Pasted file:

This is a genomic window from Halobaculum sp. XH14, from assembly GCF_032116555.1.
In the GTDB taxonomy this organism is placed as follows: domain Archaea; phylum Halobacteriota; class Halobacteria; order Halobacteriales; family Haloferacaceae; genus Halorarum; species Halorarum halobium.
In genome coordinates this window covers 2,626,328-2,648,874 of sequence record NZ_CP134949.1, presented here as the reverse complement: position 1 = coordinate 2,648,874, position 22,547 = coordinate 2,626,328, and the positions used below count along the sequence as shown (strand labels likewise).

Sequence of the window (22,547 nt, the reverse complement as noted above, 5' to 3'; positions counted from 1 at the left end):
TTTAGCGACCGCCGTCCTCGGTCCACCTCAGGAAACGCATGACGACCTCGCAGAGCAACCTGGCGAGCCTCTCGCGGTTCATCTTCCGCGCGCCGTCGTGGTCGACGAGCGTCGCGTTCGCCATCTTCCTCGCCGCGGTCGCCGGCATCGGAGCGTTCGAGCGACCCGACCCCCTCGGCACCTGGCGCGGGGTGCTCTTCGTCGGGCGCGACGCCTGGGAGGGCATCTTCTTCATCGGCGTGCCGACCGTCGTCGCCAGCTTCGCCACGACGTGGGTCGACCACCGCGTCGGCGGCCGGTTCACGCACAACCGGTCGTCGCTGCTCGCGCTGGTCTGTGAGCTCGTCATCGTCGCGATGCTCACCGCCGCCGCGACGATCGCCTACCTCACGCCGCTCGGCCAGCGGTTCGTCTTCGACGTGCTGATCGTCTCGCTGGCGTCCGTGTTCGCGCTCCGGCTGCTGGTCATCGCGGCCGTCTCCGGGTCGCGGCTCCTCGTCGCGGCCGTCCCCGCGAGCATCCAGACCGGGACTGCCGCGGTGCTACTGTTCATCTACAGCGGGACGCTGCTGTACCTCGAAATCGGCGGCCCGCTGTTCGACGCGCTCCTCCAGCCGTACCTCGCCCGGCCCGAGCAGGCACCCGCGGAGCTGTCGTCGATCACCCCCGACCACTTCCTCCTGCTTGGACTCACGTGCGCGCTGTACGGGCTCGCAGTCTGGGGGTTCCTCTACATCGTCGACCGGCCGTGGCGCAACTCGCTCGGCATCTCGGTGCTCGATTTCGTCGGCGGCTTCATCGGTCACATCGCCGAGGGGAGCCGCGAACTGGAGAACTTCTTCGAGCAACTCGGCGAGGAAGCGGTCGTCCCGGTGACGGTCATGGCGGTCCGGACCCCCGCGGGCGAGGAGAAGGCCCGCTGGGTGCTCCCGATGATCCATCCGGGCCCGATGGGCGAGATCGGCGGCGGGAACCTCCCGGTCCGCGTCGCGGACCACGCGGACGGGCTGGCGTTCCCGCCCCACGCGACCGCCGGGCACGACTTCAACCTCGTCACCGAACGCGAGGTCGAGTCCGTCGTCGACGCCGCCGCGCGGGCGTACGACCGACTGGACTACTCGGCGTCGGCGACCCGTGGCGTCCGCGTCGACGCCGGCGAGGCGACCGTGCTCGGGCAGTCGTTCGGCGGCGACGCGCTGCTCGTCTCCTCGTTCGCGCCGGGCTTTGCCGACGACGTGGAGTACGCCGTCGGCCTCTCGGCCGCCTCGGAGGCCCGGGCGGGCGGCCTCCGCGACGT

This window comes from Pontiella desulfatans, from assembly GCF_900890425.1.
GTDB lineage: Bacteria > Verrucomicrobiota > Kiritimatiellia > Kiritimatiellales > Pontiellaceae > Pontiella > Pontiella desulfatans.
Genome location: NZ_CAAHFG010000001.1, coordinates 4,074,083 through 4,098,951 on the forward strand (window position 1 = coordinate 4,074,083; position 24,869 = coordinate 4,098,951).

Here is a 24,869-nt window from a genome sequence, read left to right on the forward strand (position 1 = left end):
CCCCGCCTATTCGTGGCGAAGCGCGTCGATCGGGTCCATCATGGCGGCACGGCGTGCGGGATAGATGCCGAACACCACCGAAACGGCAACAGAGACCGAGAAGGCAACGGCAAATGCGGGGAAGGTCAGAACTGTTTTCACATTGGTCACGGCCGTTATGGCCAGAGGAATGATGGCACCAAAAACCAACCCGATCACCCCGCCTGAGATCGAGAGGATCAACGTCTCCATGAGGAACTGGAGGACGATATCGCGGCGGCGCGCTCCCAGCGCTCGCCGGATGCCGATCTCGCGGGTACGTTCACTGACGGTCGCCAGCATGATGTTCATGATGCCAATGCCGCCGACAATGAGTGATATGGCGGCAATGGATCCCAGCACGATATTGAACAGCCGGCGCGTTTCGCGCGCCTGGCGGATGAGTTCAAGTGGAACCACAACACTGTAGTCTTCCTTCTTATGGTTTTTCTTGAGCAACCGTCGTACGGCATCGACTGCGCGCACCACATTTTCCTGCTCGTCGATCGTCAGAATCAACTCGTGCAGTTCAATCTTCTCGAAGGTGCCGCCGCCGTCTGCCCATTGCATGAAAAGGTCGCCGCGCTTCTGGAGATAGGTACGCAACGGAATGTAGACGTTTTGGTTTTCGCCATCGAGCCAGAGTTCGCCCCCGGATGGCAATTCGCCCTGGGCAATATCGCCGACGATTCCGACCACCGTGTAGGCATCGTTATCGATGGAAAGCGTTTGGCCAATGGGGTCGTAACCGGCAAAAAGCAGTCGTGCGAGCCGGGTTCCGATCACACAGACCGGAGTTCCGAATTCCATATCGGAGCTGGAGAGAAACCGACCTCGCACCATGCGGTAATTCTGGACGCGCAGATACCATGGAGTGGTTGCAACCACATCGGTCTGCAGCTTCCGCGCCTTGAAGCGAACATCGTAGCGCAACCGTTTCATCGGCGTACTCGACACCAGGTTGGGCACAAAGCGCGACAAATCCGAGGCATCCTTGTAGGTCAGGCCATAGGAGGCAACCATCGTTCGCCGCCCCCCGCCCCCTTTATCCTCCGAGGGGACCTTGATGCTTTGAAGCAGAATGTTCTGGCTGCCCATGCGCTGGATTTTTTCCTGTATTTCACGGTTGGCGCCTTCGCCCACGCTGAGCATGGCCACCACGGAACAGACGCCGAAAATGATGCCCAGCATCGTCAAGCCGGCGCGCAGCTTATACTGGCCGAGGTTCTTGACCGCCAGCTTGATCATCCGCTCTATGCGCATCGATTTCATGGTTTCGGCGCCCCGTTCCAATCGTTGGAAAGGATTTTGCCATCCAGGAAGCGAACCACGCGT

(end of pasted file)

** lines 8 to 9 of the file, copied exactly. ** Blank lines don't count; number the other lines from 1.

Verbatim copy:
Genome location: NZ_CAAHFG010000001.1, coordinates 4,074,083 through 4,098,951 on the forward strand (window position 1 = coordinate 4,074,083; position 24,869 = coordinate 4,098,951).

Here is a 24,869-nt window from a genome sequence, read left to right on the forward strand (position 1 = left end):